Fifth Circuit, on a Sunday, Clears Way for New Louisiana U.S. House Districts

On Sunday, June 12, the Fifth Circuit lifted the stay in Robinson v Ardoin, 22-30333. This is a redistricting case for Louisiana U.S. House districts. On June 6 U.S. District Court Judge Shelly Dick had ruled that Louisiana’s districting plan violates the Voting Rights Act, but on Thursday, June 9, the Fifth Circuit had stayed her order. The June 12 action means that the Louisiana legislature will proceed to draw new districts.

Louisiana has six U.S. House districts, and almost one-third of the population is African American. The issue is whether the state must draws two majority Black districts, or just one. The legislature earlier this year had drawn just one.

The three judges who signed the June 12 order are Stephen A. Higgonson, an Obama appointee; Jerry E. Smith, a Reagan appointee; and Dan R. Willett, a Trump appointee. Here is their order.

The states of Alabama, Arkansas, Georgia, Indiana, Kentucky, Mississippi, Missouri, Montana, Oklahoma, South Carolina, Texas, and Utah, had filed an amicus brief, urging the court to retain the districts the legislature had drawn earlier this year.

Louisiana does not have congressional primaries; it only has a general election in November. If no one gets 50%, there is a December run-off. This is a key fact in allowing the courts to act so late in the year. The Fifth Circuit noted that almost every congressional candidate gets on the Louisiana ballot by paying a filing fee, and that also makes it possible for the districts to change as late as June of an election year.

Challenge to Connecticut Primary Petition Requirements for Legislative Candidates Reaches Second Circuit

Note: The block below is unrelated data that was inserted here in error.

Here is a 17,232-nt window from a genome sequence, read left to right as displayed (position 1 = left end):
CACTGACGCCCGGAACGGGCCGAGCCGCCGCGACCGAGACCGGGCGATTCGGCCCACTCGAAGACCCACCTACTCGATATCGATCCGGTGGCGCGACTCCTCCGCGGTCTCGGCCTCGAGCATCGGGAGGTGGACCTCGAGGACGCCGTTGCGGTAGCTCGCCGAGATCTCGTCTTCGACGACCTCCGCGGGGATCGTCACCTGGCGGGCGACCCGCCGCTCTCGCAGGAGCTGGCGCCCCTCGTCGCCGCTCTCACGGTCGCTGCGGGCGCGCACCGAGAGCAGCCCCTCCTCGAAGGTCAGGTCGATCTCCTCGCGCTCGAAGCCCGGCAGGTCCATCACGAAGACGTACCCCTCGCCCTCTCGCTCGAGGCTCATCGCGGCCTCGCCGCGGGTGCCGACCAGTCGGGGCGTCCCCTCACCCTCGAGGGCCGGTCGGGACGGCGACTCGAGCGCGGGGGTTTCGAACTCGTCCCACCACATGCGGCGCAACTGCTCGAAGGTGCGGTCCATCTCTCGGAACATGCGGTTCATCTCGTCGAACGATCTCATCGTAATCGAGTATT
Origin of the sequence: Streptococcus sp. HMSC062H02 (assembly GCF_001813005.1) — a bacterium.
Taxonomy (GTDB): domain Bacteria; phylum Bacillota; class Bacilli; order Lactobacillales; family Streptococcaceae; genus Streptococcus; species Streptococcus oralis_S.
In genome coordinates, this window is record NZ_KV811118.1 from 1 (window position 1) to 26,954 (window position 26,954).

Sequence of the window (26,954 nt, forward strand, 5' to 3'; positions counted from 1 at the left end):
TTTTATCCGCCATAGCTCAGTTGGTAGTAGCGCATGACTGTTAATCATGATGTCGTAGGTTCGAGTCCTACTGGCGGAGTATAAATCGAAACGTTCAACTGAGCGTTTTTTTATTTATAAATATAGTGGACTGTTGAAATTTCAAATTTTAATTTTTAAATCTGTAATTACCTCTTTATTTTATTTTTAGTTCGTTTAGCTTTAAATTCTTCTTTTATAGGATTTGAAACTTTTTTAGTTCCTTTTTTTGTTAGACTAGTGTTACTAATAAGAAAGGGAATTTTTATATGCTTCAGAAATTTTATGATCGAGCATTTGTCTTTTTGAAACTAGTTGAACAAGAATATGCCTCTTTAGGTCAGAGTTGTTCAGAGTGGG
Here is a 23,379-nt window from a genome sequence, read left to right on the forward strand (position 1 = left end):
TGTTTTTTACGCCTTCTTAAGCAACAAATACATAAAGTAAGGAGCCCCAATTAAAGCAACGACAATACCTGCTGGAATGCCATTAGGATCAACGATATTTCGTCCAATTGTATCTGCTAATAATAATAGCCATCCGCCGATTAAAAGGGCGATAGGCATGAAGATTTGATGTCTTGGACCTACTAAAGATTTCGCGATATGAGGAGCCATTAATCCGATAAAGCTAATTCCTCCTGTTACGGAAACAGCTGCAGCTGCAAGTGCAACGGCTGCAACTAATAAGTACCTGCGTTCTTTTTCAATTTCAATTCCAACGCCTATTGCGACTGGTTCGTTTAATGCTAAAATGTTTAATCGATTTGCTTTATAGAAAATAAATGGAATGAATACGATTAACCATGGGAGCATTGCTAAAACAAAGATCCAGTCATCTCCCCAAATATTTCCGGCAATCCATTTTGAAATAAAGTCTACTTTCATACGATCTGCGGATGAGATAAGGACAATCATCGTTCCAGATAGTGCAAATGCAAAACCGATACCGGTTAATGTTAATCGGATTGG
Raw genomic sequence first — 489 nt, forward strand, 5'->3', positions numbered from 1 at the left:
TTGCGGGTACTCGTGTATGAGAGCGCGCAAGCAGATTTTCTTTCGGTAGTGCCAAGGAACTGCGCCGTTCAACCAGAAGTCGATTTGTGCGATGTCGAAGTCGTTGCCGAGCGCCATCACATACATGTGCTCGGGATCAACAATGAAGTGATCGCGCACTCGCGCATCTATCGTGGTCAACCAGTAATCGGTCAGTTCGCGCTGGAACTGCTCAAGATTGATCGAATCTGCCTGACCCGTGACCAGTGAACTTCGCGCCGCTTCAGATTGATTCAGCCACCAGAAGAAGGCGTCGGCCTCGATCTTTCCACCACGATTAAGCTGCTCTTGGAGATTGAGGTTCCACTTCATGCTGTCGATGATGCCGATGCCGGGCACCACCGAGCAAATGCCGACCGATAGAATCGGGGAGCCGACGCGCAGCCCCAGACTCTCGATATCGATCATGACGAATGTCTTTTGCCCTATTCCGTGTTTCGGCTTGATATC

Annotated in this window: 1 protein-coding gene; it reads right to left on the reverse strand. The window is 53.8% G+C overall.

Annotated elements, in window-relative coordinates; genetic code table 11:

On June 10, Andy Gottlieb filed his brief in the Second Circuit in his ballot access case, Gottlieb v Lamont, 22-449. The issue is the Connecticut petition requirement for legislative candidates, 5% of the number of registered voters who are enrolled in that party, to be collected in only 14 days. Here is the opening brief. The U.S. District Court had upheld the requirements.

Two New York Petitioning Parties Blast Democratic Party for Challenging All Statewide Petitions

The Yonkers Times has this article about the Democratic Party’s challenge to all the statewide petitions filed by the nominees of unqualified parties. The article came about because the Green Party and the Unite New York Party issued a press release, criticizing the Democratic Party for its challenges.

The article says that seven gubernatorial candidates filed petitions. Groups that have their own nominee are the Green, Libertarian, and Unite NY Parties. Groups that put Lee Zeldin, the likely Republican nominee on their petition, are Independence and Parents. It is not known whom the Freedom and New Vision Parties listed for Governor.

The article does not mention an independent petition filed for U.S. Senate, for Diane Sare, and that petition has not been challenged. She submitted approximately 60,000 signatures.

New York Petitioning Process Criticized in Article in “City Limits”

The publication City Limits has this long story about petitioning in New York state. There isn’t a great deal of new material in the story, but it does quote a lot of candidates who complain about the system. Only toward the end does the article mention the alternate idea of filing fees. In most states, no petition whatever is needed to get on a primary ballot. Those states depend on filing fees to keep the ballot from being too crowded.

Tennessee Supreme Court Removes Robby Starbuck Newsom from Republican Primary Ballot

On June 10, the Tennessee Supreme Court removed Bobby Starbuck Newsom from the August 2022 Republican primary ballot. He has been trying to run for U.S. House this year, but the Republican Party has a new bylaw, barring candidates in its primary who did not vote in three of the last four Republican primaries. Newsom couldn’t comply with that because he hasn’t lived in Tennessee long enough.

First he sued in federal court, charging that the new rule imposes a qualification to run for congress that is not mentioned in the U.S. Constitution, but the U.S. District Court ruled against injunctive relief. Then he dismissed his federal case and sued the Republican Party for having violated the state’s open meetings law when it removed him. He won injunctive relief in the state trial court, but the Tennessee Supreme Court has reversed that, saying the open records law only applies to political parties when they are acting as an election administration body. Here is the 7-page decision in Newsom v Tennessee Republican Party, M2022-00735.